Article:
Bayern and Dortmund performing well in the Champions League and the continuing improvement of the national team should help that though because the tide in football seems to continue to tilt Germany’s way and networks outside Europe will pick up on that gradually.
Bundesligafanatic.com is one of the most respected Bundesliga sites around right now. What advice would you give to any blogger who is willing to popularise their site further.
Well, thank you for the kind words first of all. I really appreciate that. We’re grateful to have built such an extensive reach and audience in the last couple of years, it speaks of the quality of the subject and our contributors.
As for advice, I think the most important thing in writing or pursuing a passion is to stay true to oneself and why you got into it in the first place. If you lose sight of that it’s easy to get sidetracked and lose perspective. Hard work is of course a big part of it. To improve in anything, you have to continue working at it. In writing, reading as much as you can helps a great deal and in the world of online media it’s all about synergy and communication. Interact with your audience and build relationships with them and your peers and you will get the recognition you deserve.
100 to Watch
Interview: Brandon Fernandes on experiencing football outside India, a longer ISL, and FC Goa’s upcoming campaign
Outside of the Boot gets the chance to sit down with FC Goa’s talented midfielder, Brandon Fernandes There’s been a lot...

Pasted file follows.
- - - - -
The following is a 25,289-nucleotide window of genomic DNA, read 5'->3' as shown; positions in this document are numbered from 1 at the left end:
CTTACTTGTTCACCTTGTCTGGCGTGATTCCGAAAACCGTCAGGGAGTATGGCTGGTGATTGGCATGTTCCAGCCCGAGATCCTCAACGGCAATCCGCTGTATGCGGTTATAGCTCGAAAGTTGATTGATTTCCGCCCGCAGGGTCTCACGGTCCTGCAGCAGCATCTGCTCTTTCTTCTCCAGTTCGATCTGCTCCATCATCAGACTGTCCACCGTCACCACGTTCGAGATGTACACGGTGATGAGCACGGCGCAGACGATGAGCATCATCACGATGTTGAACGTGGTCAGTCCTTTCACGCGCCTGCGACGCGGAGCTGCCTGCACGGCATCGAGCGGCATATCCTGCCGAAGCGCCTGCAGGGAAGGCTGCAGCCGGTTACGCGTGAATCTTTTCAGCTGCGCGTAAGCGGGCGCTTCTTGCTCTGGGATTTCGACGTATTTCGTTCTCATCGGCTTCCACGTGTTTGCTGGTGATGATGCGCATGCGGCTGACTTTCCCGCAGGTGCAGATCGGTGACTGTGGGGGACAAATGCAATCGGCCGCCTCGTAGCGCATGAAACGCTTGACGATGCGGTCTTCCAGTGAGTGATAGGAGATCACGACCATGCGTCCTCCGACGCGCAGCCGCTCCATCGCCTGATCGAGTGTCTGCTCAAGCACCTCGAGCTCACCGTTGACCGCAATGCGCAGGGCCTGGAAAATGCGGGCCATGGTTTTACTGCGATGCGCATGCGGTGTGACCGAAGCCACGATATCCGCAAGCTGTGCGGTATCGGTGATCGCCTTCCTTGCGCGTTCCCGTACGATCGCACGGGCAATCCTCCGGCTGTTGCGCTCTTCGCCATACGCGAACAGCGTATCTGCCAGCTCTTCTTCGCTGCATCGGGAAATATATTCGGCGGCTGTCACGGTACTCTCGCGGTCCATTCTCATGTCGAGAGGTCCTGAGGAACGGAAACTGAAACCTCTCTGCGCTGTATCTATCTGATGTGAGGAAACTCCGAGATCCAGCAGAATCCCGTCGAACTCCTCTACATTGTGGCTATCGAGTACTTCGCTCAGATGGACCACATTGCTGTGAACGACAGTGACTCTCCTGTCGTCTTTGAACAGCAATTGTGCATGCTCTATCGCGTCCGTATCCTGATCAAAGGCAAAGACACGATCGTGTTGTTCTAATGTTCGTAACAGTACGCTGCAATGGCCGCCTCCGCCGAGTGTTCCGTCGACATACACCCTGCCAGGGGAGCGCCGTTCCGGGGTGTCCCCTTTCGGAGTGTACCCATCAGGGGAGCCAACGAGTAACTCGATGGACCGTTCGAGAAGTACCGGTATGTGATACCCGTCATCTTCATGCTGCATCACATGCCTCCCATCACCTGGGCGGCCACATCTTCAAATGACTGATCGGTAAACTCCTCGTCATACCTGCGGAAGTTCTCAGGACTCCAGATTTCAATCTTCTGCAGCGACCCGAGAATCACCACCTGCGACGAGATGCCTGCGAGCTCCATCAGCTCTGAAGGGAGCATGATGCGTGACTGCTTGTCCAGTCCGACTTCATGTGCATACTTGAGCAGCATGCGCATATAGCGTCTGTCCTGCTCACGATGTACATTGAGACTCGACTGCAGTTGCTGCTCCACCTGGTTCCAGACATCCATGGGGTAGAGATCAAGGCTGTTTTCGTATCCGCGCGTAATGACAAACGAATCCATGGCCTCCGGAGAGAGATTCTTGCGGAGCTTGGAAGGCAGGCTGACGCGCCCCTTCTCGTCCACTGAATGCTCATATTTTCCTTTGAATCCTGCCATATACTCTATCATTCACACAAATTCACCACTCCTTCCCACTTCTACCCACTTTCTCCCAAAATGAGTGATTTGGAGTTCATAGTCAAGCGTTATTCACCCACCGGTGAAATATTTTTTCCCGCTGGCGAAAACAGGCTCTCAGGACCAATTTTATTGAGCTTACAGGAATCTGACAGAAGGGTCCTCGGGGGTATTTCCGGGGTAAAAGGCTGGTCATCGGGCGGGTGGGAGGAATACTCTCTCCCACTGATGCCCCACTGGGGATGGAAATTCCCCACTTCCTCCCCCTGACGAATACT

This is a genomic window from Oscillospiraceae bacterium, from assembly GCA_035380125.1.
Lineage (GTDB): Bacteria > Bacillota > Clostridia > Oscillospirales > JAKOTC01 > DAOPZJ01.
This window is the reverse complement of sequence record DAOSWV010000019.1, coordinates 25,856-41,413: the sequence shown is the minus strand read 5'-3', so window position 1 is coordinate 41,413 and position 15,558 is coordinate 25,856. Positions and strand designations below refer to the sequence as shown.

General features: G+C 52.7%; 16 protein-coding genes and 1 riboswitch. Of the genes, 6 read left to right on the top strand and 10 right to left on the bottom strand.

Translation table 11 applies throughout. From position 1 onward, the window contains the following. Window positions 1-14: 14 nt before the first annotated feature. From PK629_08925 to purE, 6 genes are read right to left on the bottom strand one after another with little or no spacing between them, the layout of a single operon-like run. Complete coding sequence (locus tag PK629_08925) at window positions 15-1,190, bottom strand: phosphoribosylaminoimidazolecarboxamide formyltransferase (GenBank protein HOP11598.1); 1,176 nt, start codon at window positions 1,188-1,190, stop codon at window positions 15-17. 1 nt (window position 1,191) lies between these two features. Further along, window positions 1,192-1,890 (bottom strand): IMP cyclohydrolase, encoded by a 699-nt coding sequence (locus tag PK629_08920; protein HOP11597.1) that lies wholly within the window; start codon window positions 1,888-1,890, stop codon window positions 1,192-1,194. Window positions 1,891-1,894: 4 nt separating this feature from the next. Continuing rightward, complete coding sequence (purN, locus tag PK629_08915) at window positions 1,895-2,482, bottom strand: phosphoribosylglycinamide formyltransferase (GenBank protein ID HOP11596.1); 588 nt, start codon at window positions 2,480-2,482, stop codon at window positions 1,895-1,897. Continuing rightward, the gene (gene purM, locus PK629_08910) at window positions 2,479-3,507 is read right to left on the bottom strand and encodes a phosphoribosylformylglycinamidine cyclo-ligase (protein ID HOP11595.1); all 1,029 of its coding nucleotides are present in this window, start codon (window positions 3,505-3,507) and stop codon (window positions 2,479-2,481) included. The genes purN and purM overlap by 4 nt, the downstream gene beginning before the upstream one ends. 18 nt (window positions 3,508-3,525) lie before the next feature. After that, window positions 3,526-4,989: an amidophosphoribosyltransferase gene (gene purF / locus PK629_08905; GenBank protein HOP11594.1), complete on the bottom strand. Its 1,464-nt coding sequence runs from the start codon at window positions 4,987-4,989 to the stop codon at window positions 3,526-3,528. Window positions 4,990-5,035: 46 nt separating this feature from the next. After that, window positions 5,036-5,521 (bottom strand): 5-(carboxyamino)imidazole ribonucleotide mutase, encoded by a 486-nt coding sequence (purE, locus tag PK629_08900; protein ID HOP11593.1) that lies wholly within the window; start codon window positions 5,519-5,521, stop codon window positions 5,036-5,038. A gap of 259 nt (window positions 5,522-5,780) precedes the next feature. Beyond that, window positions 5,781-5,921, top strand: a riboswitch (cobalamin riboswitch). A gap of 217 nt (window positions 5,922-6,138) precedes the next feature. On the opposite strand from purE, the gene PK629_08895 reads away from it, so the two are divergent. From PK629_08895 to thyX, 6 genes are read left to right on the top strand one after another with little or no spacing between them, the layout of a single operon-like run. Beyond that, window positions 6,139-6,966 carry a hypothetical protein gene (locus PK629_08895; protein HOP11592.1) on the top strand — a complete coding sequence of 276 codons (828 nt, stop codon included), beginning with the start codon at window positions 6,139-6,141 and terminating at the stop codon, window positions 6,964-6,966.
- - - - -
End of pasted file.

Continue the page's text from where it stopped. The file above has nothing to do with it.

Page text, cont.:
Scout Report: Steven Bergwijn | PSV Eindhoven’s rising star
Wang Yulin takes a look at PSV’s exciting Dutch attacker Steven Bergwijn When you think of the team ‘PSV Eindhoven’,...
Hanoi FC: The Vietnamese Champions struggling to connect with the locals
Trong Nhan Doan looks at the peculiar case of Hanoi FC Most of the time, the most successful team is...
Expected Goals: A Pioneering Method of Analysing Football
The Football Code has a look at expected goals, a new metric set to revolutionize statistics-based analysis of football Football...
Tactical Analysis: Athletic Bilbao 1-2 Atletico Madrid | Clash of two organised sides
Ryan Tank analyses the mid-week La Liga clash that ended Athletic Bilbao 1-2 Atletico Madrid The clash of two organized...
Tactical Analysis: Schalke 0-3 Bayern Munich | Ancelotti’s men secure hard fought win
Ryan Tank analyses the mid-week Bundesliga match that ended Schalke 0-3 Bayern Munich. Schalke: Fahrmann, Kehrer, Naldo, Nastasic, Caliguri, McKennie...
2017-18 Performance Rankings: Top 5 Young Keepers – Edition 1
Our Talent Radar Rankings, along-with our Talent Radar Team of the Week documents the progress of youngsters across Europe, with those featuring in...
Déjà vu on Tyneside: Why Newcastle are being left short-changed by familiar failings